Google is right now recovering from a multi-hour outage that knocked several of its internet services offline for unlucky netizens on Sunday.
Beginning around 12.20pm US West Coast time (1900 UTC), the ad giant started noticing systems, ranging from Gmail and YouTube to its G Suite and cloud hosting platform, were dropping offline for users due to "network congestion."
Folks, particularly in eastern America we're told, will have noticed they were unable to connect to their webmail nor use websites and applications hosted by Google, or at least find their connections to the mothership were slow. Snapchat and Nest, hosted by Google Cloud, were also said to be among a bevy of online services affected.
Some four hours after Google's cloud train jumped the tracks, the Silicon Valley goliath said its engineers had finally hauled their servers back on their feet.
"The network congestion issue affecting Google Cloud, G Suite, and YouTube is resolved for the vast majority of users, and we expect a full resolution in the near future," the team stated in the past few minutes.
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Gmail, Google Calendar, Drive, Docs, Sheets, Slides, Sites, Groups, and Hangouts, Hangouts Chat and Meet, Google Forms, Keep, Tasks, Voice, Sync for Mobile, and Realtime API, and YouTube all went AWOL for various users shortly after noon and returned hours later at 4.30pm Pacific Time.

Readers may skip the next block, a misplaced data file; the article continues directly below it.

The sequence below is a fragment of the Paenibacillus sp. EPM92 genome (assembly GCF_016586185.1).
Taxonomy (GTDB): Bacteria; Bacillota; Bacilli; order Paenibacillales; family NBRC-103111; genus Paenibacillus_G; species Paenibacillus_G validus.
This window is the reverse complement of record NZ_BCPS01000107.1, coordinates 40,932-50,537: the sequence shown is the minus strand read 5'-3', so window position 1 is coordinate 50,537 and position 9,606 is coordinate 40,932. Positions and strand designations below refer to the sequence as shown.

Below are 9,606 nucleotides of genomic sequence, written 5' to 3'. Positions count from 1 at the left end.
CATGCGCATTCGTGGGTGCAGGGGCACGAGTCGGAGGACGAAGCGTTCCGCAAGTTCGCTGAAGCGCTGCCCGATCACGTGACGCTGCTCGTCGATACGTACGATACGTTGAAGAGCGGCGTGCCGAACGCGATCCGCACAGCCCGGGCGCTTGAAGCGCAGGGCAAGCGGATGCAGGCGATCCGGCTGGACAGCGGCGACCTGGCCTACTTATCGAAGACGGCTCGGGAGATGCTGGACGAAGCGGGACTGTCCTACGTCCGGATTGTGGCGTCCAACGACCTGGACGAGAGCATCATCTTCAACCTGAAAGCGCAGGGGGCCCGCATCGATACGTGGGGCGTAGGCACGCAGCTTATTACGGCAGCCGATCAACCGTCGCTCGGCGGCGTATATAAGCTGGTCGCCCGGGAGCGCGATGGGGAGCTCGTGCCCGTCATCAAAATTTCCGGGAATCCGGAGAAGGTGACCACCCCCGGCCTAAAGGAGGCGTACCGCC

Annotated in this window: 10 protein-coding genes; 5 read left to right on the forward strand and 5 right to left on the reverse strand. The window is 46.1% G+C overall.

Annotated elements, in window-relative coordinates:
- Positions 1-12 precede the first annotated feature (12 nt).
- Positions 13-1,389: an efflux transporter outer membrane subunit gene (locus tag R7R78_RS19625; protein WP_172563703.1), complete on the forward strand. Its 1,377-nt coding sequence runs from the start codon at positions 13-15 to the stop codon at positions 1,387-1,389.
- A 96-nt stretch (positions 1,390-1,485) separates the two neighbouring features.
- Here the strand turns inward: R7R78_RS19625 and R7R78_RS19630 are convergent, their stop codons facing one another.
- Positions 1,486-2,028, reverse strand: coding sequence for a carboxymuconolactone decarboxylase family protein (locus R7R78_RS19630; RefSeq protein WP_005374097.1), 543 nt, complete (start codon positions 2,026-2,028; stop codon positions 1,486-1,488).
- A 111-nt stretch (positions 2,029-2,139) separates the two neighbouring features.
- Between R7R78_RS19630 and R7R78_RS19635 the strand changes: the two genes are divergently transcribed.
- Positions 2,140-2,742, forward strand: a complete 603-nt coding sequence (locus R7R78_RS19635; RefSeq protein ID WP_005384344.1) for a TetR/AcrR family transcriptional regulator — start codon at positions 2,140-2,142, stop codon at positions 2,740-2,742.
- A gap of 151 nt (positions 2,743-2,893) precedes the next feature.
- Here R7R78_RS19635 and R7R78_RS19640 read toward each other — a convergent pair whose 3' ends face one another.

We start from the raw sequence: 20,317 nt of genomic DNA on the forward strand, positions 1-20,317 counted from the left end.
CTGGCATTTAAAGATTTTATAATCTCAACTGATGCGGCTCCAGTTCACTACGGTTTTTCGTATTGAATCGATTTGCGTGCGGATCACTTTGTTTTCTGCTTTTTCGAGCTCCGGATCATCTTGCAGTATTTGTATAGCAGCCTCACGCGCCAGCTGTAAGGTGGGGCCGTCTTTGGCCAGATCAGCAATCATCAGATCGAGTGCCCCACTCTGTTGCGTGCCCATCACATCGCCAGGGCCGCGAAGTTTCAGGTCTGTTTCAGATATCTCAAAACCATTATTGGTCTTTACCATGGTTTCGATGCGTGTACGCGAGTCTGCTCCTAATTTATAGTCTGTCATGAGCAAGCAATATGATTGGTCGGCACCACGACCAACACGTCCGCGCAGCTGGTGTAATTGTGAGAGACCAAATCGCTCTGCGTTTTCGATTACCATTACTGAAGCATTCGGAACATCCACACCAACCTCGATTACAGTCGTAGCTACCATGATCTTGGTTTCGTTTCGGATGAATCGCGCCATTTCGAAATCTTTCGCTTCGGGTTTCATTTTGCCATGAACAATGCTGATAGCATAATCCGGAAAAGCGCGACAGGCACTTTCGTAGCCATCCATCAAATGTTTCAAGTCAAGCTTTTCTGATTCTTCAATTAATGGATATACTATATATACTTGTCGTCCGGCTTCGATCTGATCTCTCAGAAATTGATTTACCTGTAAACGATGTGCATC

"We apologize for the inconvenience and thank you for your patience and continued support," the tech giant said in an update. "Please rest assured that system reliability is a top priority at Google, and we are making continuous improvements to make our systems better."
The biz earlier blamed network gremlins for the fault. A few hours ago it said: "We continue to experience high levels of network congestion in the eastern USA, affecting multiple services in Google Cloud, G Suite and YouTube. Users may see slow performance or intermittent errors. Our engineering teams have completed the first phase of their mitigation work and are currently implementing the second phase, after which we expect to return to normal service."
It appears something went rather wrong within Google's core network, as the network congestion managed to flood off all manner of services, from user-facing things like Gmail to backend cloud hosting.